Don Baylor

Carney Lansford replaces Don Baylor as Rockies hitting coach


Don Baylor is out as the Rockies’ hitting coach, which at first glance may seem strange after Colorado scored the third-most runs in the league this season. However, thanks to playing half their games at Coors Field the Rockies always score a ton of runs. In fact, they’ve finished among the league’s top five in 17 straight years.

To account for their hitter-friendly ballpark a stat like adjusted OPS+ is more useful than raw totals and the Rockies ranked just 10th among NL teams in OPS+ this season after ranking fourth in 2009. Away from Coors Field they hit just .226/.303/.351, ranking second-worst in both OPS and runs on the road.

On the other hand, both Carlos Gonzalez and Troy Tulowitzki have thrived under Baylor’s instruction and it’s tough to blame him for Todd Helton getting old. Beyond that, Carney Lansford was fired after serving as the Giants’ hitting coach in 2008 and 2009 because San Francisco ranked 15th and 13th in runs.

Baylor has said that he’d like to manage again and Cito Gaston recommended him to the Blue Jays as his replacement, but there hasn’t been much talk of him being a top candidate for any openings yet. Colorado has reportedly offered him another job within the organization.

MVP or not, Mike Trout’s place in history is secure

Mike Trout
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Mike Trout may not win another MVP award, because Josh Donaldson of the Blue Jays had a great season and voters seem to be leaning his way, but the Angels center fielder just completed his fourth MVP-caliber campaign in four full seasons as a major leaguer.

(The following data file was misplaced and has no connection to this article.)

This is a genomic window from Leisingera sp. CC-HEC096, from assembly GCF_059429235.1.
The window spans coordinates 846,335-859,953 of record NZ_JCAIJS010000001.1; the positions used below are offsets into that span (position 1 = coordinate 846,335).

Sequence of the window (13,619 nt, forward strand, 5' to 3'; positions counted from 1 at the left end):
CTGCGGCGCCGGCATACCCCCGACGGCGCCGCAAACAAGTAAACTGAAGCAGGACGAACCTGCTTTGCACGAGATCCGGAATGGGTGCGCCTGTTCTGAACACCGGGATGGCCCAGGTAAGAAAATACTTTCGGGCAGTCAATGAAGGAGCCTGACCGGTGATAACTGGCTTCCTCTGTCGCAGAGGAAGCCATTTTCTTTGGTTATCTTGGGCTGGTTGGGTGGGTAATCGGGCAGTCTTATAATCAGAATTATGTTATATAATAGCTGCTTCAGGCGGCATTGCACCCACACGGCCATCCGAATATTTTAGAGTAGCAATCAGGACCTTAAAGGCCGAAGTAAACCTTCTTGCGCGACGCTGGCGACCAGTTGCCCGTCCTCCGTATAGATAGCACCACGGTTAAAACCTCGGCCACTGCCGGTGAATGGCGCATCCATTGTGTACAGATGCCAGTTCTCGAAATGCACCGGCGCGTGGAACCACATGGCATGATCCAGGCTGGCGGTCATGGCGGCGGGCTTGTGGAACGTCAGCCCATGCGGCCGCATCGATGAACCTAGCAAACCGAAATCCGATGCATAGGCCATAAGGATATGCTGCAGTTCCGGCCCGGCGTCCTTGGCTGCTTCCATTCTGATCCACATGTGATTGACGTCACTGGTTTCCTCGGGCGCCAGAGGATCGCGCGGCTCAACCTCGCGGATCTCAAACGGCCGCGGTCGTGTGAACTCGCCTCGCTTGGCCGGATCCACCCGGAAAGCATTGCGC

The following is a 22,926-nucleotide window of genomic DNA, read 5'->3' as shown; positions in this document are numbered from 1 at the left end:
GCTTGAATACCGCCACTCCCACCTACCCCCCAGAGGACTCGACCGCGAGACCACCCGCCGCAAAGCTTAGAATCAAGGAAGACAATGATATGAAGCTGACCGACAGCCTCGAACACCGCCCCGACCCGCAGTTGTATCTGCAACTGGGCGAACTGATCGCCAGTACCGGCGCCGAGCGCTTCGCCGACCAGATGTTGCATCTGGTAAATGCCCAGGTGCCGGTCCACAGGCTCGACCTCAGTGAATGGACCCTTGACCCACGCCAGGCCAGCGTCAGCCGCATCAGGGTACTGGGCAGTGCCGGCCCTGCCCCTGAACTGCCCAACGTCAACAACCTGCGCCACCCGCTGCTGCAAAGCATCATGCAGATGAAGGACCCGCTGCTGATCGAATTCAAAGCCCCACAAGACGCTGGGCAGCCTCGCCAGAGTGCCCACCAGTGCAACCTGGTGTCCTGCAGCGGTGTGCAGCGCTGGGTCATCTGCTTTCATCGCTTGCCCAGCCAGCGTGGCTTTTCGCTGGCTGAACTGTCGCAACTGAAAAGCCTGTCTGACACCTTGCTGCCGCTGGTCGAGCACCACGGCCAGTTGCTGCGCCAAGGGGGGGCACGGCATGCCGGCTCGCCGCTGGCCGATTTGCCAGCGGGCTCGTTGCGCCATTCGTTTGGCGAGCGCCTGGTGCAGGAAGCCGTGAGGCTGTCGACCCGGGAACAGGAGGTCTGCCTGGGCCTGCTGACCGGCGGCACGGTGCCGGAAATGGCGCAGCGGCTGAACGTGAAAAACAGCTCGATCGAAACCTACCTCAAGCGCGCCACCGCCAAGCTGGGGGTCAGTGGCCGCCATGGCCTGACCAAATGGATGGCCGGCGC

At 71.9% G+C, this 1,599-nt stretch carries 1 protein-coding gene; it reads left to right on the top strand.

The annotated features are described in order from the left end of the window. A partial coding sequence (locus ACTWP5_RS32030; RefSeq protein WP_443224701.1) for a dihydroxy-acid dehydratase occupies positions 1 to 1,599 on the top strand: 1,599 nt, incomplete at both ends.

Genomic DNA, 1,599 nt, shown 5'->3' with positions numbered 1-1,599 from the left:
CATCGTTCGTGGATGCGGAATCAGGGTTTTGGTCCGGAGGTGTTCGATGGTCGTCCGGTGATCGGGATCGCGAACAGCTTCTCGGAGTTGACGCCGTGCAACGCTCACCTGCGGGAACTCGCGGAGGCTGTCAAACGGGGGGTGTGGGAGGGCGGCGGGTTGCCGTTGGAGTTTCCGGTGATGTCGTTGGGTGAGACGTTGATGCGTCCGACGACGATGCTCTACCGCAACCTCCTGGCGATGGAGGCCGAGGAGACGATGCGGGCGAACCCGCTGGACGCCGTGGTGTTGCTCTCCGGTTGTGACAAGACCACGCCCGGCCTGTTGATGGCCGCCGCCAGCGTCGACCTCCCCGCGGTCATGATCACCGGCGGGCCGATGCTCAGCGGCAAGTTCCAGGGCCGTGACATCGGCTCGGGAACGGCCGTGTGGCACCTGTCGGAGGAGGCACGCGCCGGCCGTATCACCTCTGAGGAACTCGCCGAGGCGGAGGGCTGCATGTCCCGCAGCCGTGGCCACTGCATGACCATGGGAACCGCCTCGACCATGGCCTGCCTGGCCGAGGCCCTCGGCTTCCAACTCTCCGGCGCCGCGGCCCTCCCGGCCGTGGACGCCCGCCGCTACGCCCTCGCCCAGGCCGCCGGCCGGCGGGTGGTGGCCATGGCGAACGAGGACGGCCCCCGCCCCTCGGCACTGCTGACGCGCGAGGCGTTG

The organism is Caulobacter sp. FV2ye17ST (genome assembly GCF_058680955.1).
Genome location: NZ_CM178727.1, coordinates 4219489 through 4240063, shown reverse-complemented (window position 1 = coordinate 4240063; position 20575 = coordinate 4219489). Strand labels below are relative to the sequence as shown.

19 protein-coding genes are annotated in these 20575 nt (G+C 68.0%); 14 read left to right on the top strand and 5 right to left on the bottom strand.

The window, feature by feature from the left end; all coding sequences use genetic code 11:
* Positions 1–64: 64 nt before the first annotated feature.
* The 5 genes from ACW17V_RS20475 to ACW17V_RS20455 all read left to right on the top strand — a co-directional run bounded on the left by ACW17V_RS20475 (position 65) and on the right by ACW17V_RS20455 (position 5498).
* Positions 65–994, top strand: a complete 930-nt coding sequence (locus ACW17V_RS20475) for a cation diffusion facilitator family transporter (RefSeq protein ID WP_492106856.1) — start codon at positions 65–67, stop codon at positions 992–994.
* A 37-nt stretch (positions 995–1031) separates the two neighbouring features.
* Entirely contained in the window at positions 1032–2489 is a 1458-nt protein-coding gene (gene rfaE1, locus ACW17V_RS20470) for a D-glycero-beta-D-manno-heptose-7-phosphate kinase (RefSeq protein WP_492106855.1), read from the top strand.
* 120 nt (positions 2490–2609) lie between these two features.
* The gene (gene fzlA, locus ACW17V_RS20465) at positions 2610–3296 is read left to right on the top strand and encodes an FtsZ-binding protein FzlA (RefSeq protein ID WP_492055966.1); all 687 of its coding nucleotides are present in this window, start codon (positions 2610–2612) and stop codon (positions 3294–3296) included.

Trout has now either won the MVP or (presumably) finished runner-up at age 20, age 21, age 22, and age 23. And there were certainly cases to be made that he was deserving of all four MVP awards. It’s been an incredible start to a career. But how incredible?

Here are the all-time leaders in Wins Above Replacement through age 23:

37.6 – Mike Trout
36.0 – Ty Cobb
34.2 – Ted Williams
31.4 – Mel Ott
30.1 – Ken Griffey Jr.
29.7 – Mickey Mantle
27.7 – Alex Rodriguez
27.5 – Al Kaline
26.7 – Arky Vaughan
26.5 – Rogers Hornsby

I mean, just look at the 10 names on that list. Ridiculous, and Trout sits atop all of them.

Trout has been the subject of intense MVP-related debates in three of his four seasons, but regardless of which side of that coin you favor don’t let it obscure the fact that we’re witnessing something truly special here. There’s certainly room to quibble with the exact rankings–WAR is merely one prominent and easy way to do such things–but however you slice it Trout has been one of the best handful of players in the history of baseball through age 23.

Orioles say re-signing Chris Davis is “a top priority”

Chris Davis
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Last week impending free agent Chris Davis expressed frustration that the Orioles had not approached him about a contract extension during the season, pointing out that the team had previously locked up other players like J.J. Hardy and Adam Jones mid-season.

Now that the season is over and Davis had another monster year Orioles executive vice president Dan Duquette told Eduardo Encina of the Baltimore Sun that re-signing Davis is “a top priority” and added:

He’s had a great year and he’s been a great player for us, so obviously, we’d like to have him back. Whether we can do that in the market, that remains to be seen, but we’re going to try.

Davis is 29 years old, has some defensive versatility, and has led the league in homers in two of the past three seasons while posting an .891 OPS during that time. He’s going to get plenty of huge multi-year offers and based on some of Duquette’s other quotes within Encina’s article it sure sounds like the Orioles are preparing for life without him.